Increasingly, supporters of Palestinian rights welcome this looming Israeli threat. “Bring annexation on!” they insist. The worse, the better. “You don’t have to be an anarchist or a Marxist to see the latent opportunity in this terrible vision,” as Gideon Levy, the Haaretz columnist, argued recently. Palestinian civil society activist Alaa Tartir decried “obsession with the idea of statehood…under colonialism”.
It has become fashionable to argue that Netanyahu’s move will clarify, once and for all, that two states is a fantasy that serves only as a fig-leaf for creeping Israeli annexation that has been under way since 1967 and has accelerated in the last two decades. The current, “one-state reality” has been in place for a long time.
Advocates insist that annexation will mean no longer focusing in vain on a cost-free occupation, but on a rights-based approach that will transform Israel into apartheid-era South Africa, albeit one with more or less equal populations – not the 11% white minority that ruled from Pretoria until 1994. Impunity will end.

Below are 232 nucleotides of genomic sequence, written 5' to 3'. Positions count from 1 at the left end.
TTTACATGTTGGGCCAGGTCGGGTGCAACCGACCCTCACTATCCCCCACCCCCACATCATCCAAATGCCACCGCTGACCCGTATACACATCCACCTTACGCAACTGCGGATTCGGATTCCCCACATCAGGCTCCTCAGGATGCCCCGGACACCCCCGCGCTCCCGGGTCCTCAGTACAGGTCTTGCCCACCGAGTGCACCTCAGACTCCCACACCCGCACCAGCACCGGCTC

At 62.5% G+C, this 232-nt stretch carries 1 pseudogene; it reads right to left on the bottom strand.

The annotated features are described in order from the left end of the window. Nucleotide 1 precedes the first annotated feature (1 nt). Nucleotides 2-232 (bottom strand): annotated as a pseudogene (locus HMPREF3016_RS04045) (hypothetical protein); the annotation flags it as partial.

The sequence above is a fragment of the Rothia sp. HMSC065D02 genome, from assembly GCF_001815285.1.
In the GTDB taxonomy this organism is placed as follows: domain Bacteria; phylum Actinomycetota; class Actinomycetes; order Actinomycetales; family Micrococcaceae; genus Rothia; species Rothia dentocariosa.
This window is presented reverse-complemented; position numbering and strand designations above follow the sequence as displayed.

Now, it is certainly hard to claim that two states is within reach. No peace negotiations have been held since 2014. In 2008 Ehud Olmert and Mahmoud Abbas came close to a deal but failed to deliver it. Before that, the high hopes of the first intifada in 1987 evaporated as it became clear that the Oslo agreement of 1993 was not going to deliver a Palestinian state. The second intifada dealt them a near-fatal blow. But is there an alternative?
The truth is that no one has a remotely workable strategy for achieving one unitary state with equal rights for all. On the Israeli side, the tiny movement of “Two States, One Homeland” is the nearest anyone has come to mapping out a confederal relationship: that would permit, in theory at least, Palestinians to exercise their right of return and Israeli Jews being able to live in places that matter to them on religious or nationalist grounds. It is a stretch to believe in that, to put it mildly.